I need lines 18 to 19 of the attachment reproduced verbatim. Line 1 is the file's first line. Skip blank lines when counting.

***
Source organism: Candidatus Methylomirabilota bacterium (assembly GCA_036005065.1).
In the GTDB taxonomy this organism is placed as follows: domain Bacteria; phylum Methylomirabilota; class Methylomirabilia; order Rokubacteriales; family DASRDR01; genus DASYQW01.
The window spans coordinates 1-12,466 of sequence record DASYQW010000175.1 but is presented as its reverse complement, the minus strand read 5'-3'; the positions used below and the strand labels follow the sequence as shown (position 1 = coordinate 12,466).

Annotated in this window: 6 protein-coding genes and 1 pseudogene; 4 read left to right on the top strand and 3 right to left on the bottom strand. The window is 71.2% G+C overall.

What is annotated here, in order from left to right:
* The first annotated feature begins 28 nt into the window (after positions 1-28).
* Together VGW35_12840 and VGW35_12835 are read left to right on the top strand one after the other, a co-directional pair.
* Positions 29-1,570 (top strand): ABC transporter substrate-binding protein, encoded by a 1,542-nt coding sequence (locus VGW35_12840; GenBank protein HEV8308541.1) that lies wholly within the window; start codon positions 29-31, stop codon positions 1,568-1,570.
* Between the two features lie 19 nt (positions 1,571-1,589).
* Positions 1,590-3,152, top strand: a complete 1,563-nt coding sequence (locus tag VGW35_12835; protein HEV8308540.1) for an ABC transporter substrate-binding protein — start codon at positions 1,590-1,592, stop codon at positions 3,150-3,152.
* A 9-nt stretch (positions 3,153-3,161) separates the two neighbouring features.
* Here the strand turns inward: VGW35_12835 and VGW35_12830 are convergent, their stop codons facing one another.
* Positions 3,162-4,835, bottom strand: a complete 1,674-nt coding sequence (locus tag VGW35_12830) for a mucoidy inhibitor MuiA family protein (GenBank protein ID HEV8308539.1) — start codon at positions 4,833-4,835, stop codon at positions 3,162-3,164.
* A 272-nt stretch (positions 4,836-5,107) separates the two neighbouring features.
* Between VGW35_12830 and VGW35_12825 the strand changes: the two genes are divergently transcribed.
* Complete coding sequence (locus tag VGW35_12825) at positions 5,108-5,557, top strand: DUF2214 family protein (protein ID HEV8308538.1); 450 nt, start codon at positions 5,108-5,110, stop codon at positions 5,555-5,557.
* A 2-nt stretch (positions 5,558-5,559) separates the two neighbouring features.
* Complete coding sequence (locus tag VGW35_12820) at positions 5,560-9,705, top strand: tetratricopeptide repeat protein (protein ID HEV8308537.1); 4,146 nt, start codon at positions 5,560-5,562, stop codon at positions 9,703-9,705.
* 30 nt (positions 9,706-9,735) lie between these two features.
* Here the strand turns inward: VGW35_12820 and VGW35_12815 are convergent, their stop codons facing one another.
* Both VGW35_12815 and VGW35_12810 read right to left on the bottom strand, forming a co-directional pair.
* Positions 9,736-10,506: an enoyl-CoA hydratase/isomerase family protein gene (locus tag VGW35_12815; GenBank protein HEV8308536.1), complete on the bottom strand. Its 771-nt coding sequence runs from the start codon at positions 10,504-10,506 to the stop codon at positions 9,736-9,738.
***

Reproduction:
* Complete coding sequence (locus tag VGW35_12820) at positions 5,560-9,705, top strand: tetratricopeptide repeat protein (protein ID HEV8308537.1); 4,146 nt, start codon at positions 5,560-5,562, stop codon at positions 9,703-9,705.
* 30 nt (positions 9,706-9,735) lie between these two features.